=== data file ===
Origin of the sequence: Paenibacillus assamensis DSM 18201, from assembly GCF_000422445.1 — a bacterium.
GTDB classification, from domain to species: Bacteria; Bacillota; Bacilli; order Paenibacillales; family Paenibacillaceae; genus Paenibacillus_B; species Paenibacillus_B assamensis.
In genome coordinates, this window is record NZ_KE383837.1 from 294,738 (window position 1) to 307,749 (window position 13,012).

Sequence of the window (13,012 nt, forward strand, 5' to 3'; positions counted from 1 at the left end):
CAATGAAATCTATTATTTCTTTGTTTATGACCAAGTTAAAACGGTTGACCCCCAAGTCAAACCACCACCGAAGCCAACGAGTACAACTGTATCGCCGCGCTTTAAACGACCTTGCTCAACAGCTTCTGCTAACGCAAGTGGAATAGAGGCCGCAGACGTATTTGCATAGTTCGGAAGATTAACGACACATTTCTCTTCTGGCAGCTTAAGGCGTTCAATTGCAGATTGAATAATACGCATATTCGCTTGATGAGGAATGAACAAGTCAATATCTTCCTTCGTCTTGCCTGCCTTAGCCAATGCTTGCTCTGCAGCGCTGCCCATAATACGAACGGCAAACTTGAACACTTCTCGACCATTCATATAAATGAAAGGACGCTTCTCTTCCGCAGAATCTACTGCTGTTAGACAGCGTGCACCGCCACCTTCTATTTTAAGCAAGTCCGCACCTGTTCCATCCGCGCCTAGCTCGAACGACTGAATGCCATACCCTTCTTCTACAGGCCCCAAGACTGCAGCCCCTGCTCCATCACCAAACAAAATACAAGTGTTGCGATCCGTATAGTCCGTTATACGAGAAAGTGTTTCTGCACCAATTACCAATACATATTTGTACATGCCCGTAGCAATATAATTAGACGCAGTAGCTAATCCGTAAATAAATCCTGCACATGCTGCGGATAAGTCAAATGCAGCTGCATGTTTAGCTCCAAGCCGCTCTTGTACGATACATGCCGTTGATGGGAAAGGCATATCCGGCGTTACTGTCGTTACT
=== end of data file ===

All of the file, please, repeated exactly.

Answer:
Origin of the sequence: Paenibacillus assamensis DSM 18201, from assembly GCF_000422445.1 — a bacterium.
GTDB classification, from domain to species: Bacteria; Bacillota; Bacilli; order Paenibacillales; family Paenibacillaceae; genus Paenibacillus_B; species Paenibacillus_B assamensis.
In genome coordinates, this window is record NZ_KE383837.1 from 294,738 (window position 1) to 307,749 (window position 13,012).

Sequence of the window (13,012 nt, forward strand, 5' to 3'; positions counted from 1 at the left end):
CAATGAAATCTATTATTTCTTTGTTTATGACCAAGTTAAAACGGTTGACCCCCAAGTCAAACCACCACCGAAGCCAACGAGTACAACTGTATCGCCGCGCTTTAAACGACCTTGCTCAACAGCTTCTGCTAACGCAAGTGGAATAGAGGCCGCAGACGTATTTGCATAGTTCGGAAGATTAACGACACATTTCTCTTCTGGCAGCTTAAGGCGTTCAATTGCAGATTGAATAATACGCATATTCGCTTGATGAGGAATGAACAAGTCAATATCTTCCTTCGTCTTGCCTGCCTTAGCCAATGCTTGCTCTGCAGCGCTGCCCATAATACGAACGGCAAACTTGAACACTTCTCGACCATTCATATAAATGAAAGGACGCTTCTCTTCCGCAGAATCTACTGCTGTTAGACAGCGTGCACCGCCACCTTCTATTTTAAGCAAGTCCGCACCTGTTCCATCCGCGCCTAGCTCGAACGACTGAATGCCATACCCTTCTTCTACAGGCCCCAAGACTGCAGCCCCTGCTCCATCACCAAACAAAATACAAGTGTTGCGATCCGTATAGTCCGTTATACGAGAAAGTGTTTCTGCACCAATTACCAATACATATTTGTACATGCCCGTAGCAATATAATTAGACGCAGTAGCTAATCCGTAAATAAATCCTGCACATGCTGCGGATAAGTCAAATGCAGCTGCATGTTTAGCTCCAAGCCGCTCTTGTACGATACATGCCGTTGATGGGAAAGGCATATCCGGCGTTACTGTCGTTACT